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dc.contributor.authorKassimeris, George
dc.date.accessioned2008-05-20T19:37:35Z
dc.date.available2008-05-20T19:37:35Z
dc.date.issued2005
dc.identifier.citationStudies in Conflict and Terrorism, 28(1): 21-31
dc.identifier.issn1057610X
dc.identifier.doi10.1080/10576100490513738
dc.identifier.urihttp://hdl.handle.net/2436/27177
dc.description.abstractThe end of Greece's Revolutionary Organization 17 November (17N) finally came on 5 September 2002 when the group's leader of operations, Dimitris Koufodinas, turned himself to the police. Unlike Alexandros Giotopoulos, the group's chief ideologue who denied any involvement in 17N, Koufodinas took responsibility for the entire 17N experience and sought to defend and justify their violent actions. Drawing on Koufodinas's court testimony this article suggests that the world of 17N was a closed, self-referential world where terrorism had become for the members a way of life from which they could not walk away. Defending the group's campaign from beginning to end, Koufodinas contended that 17N was an authentic revolutionary alternative to a barbaric, inhumane and vindictive capitalist order that was running amok. An emblematic personality of 17N terrorism, Dimitris Koufodinas embraced the view that Greece's “self-negating democracy” necessitated exactly the kind of political violence they had undertaken. (Ingenta)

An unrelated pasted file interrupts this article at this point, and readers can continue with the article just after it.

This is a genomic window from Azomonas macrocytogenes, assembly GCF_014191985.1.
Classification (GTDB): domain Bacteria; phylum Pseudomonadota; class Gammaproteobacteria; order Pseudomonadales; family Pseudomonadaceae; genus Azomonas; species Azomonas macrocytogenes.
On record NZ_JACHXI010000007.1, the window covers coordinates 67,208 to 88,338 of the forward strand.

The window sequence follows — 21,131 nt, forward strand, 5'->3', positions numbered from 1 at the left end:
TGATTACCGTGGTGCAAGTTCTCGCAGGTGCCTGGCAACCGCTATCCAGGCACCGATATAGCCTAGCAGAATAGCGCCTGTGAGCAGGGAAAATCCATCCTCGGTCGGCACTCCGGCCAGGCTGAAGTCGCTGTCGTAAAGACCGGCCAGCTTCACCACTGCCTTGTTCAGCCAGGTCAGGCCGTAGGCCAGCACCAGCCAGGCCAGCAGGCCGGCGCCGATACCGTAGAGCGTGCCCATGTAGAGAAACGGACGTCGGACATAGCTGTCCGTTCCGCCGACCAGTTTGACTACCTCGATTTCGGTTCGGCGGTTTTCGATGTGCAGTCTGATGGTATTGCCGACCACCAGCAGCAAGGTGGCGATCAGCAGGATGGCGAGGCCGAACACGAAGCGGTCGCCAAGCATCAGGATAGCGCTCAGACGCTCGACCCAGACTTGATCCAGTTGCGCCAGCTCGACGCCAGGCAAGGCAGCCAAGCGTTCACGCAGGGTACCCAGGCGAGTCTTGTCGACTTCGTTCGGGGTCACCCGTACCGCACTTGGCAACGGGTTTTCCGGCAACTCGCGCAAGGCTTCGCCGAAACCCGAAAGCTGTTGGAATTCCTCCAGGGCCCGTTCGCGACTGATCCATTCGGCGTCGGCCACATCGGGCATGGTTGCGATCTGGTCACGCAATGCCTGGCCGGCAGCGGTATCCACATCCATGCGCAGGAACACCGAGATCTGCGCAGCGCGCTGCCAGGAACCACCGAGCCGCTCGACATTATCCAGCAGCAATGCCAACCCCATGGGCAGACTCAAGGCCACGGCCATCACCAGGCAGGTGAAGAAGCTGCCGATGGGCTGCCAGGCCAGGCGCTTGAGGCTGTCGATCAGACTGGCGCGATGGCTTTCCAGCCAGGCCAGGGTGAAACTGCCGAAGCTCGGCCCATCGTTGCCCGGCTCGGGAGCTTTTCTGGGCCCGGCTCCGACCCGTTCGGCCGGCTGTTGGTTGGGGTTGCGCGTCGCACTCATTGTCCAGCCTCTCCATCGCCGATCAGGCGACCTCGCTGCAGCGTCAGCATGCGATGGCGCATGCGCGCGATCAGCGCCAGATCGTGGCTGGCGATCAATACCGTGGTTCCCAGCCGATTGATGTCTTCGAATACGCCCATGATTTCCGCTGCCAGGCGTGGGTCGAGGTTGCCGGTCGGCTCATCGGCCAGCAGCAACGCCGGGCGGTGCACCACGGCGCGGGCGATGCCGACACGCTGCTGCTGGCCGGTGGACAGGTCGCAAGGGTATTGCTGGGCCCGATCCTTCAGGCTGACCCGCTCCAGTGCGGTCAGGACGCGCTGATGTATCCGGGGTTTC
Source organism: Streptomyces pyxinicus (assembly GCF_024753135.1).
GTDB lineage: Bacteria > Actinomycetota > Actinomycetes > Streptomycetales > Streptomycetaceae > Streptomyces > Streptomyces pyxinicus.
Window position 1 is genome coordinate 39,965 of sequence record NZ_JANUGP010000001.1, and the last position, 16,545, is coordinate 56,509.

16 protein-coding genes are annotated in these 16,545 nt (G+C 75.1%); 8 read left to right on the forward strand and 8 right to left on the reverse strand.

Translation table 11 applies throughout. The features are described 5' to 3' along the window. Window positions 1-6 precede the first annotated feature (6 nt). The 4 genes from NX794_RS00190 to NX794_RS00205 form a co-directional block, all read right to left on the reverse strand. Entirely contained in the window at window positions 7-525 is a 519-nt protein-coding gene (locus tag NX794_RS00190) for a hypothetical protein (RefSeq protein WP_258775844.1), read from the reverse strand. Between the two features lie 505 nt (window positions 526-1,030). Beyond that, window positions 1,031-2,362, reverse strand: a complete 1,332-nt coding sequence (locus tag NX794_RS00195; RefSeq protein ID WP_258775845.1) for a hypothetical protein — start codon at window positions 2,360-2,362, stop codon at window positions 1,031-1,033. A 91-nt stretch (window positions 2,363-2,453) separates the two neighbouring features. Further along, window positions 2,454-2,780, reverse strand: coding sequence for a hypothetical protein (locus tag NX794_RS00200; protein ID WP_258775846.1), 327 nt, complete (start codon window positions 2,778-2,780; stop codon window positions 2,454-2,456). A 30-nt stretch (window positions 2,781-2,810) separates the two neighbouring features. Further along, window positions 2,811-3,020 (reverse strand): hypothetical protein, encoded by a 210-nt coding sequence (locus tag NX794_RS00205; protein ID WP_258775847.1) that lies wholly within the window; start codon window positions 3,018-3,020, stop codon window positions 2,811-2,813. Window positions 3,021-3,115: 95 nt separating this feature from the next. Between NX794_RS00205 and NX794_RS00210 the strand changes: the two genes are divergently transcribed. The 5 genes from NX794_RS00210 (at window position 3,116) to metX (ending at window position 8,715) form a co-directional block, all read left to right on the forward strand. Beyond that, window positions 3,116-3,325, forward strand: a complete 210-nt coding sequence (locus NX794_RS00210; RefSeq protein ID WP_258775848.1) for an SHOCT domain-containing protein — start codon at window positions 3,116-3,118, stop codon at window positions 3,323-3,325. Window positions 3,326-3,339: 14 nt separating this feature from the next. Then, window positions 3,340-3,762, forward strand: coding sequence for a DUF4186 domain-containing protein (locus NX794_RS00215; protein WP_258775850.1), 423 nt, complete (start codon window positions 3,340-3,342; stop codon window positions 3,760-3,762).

dc.language.isoen
dc.publisherLondon: Routledge
dc.relation.urlhttp://www.informaworld.com/smpp/content?content=10.1080/10576100490513738
dc.subject17 November
dc.subjectGreece
dc.subjectMarxist/Leninist terrorists
dc.subjectRevolutionary organisations
dc.subjectTerrorism
dc.subject20th century
dc.subjectNationalism
dc.subjectGuerrilla warfare
dc.subjectPolitical history
dc.subjectKoufodinas, Dimitris
dc.titleUrban Guerrilla or Revolutionary Fantasist? Dimitris Koufodinas and the Revolutionary Organisation 17 November
dc.typeJournal article
dc.identifier.journalStudies in Conflict & Terrorism
html.description.abstractThe end of Greece's Revolutionary Organization 17 November (17N) finally came on 5 September 2002 when the group's leader of operations, Dimitris Koufodinas, turned himself to the police. Unlike Alexandros Giotopoulos, the group's chief ideologue who denied any involvement in 17N, Koufodinas took responsibility for the entire 17N experience and sought to defend and justify their violent actions. Drawing on Koufodinas's court testimony this article suggests that the world of 17N was a closed, self-referential world where terrorism had become for the members a way of life from which they could not walk away. Defending the group's campaign from beginning to end, Koufodinas contended that 17N was an authentic revolutionary alternative to a barbaric, inhumane and vindictive capitalist order that was running amok. An emblematic personality of 17N terrorism, Dimitris Koufodinas embraced the view that Greece's “self-negating democracy” necessitated exactly the kind of political violence they had undertaken. (Ingenta)


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